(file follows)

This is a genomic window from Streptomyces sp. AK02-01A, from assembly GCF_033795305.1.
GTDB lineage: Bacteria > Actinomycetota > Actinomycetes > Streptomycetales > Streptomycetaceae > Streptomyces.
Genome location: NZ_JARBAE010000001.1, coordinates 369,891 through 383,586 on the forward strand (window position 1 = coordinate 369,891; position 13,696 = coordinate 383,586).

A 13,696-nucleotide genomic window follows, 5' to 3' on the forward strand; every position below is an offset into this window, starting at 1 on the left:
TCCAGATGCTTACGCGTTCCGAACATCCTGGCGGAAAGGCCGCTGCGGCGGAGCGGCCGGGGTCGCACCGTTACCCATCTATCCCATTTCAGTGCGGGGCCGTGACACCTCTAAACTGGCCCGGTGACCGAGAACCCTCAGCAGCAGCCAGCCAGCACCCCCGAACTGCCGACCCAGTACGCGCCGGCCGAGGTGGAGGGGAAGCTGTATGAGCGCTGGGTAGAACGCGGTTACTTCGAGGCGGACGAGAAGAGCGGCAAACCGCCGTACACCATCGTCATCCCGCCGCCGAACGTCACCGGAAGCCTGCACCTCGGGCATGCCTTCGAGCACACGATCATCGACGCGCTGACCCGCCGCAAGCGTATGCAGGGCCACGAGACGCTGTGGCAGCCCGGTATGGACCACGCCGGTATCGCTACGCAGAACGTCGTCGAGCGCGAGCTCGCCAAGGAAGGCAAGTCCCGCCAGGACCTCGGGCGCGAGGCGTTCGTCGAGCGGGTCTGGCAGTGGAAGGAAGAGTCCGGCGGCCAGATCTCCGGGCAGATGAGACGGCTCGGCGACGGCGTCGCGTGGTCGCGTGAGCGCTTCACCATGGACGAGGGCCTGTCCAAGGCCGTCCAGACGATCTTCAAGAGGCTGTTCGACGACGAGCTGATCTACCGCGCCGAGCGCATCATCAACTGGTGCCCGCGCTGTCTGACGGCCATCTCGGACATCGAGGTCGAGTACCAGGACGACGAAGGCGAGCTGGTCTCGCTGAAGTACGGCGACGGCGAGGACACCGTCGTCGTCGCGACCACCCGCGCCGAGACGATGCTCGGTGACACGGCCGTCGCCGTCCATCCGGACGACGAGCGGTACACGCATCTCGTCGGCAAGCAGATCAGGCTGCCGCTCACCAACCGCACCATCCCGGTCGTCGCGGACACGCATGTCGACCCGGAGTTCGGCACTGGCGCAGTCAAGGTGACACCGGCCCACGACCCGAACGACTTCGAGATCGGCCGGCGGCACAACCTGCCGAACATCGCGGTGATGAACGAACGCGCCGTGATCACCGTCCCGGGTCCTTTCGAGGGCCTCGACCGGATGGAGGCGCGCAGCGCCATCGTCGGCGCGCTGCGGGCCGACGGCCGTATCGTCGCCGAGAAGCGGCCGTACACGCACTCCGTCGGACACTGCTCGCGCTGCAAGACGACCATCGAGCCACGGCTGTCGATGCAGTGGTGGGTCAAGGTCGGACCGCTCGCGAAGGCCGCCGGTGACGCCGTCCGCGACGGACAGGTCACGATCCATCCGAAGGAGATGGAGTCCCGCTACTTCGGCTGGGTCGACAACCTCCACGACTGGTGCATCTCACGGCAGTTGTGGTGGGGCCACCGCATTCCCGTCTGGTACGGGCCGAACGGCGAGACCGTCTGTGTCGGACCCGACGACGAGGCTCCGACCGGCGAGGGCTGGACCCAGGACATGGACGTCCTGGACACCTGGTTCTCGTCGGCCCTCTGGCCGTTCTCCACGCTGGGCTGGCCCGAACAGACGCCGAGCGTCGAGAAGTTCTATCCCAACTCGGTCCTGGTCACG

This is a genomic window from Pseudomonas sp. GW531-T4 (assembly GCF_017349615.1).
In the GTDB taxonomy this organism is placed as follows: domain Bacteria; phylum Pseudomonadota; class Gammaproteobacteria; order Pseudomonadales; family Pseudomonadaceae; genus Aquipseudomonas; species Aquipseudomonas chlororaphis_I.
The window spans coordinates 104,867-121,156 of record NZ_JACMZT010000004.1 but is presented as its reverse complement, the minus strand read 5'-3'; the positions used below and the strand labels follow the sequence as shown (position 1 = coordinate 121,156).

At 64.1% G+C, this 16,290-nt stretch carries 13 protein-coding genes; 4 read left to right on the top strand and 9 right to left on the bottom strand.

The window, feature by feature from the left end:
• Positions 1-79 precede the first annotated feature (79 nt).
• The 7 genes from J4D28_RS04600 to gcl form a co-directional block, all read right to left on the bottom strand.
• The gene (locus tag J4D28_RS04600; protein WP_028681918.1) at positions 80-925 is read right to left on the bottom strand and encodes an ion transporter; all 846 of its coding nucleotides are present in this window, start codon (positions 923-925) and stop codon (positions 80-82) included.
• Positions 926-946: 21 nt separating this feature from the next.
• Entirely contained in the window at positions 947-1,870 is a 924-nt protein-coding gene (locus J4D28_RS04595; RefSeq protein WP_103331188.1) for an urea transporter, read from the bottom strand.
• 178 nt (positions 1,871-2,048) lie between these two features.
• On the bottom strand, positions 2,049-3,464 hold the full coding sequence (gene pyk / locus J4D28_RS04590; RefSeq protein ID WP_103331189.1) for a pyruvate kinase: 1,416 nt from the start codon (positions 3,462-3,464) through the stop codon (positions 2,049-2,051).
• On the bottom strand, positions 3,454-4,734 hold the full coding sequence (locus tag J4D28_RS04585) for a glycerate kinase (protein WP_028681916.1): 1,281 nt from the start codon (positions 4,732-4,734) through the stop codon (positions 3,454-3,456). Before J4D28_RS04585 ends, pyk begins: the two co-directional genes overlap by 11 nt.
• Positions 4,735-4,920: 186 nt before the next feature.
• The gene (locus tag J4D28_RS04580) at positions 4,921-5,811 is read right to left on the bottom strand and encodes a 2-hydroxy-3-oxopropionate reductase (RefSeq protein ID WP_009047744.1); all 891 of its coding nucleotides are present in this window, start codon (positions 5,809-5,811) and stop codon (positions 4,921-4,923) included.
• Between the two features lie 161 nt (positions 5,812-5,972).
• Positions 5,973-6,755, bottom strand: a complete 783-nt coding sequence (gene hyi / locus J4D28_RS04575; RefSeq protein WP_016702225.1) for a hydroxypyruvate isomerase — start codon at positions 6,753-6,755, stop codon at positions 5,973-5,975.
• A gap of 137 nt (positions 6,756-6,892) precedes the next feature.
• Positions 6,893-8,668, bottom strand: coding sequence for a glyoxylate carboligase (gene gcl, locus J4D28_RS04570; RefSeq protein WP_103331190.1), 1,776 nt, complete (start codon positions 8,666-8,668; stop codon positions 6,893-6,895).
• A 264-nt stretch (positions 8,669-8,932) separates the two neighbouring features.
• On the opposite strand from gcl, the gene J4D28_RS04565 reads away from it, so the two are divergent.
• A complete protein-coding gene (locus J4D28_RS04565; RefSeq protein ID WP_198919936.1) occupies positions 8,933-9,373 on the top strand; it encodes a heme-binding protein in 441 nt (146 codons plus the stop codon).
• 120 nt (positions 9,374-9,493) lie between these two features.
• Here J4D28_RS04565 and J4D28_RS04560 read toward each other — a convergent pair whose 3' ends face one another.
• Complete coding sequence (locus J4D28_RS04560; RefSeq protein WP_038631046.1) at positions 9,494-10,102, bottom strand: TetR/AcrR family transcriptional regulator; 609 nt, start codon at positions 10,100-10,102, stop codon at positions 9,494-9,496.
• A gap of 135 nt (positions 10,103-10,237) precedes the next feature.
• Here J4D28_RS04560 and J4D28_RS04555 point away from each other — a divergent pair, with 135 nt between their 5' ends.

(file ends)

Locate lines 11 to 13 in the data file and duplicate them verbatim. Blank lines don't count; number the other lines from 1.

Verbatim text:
• Positions 1-79 precede the first annotated feature (79 nt).
• The 7 genes from J4D28_RS04600 to gcl form a co-directional block, all read right to left on the bottom strand.
• The gene (locus tag J4D28_RS04600; protein WP_028681918.1) at positions 80-925 is read right to left on the bottom strand and encodes an ion transporter; all 846 of its coding nucleotides are present in this window, start codon (positions 923-925) and stop codon (positions 80-82) included.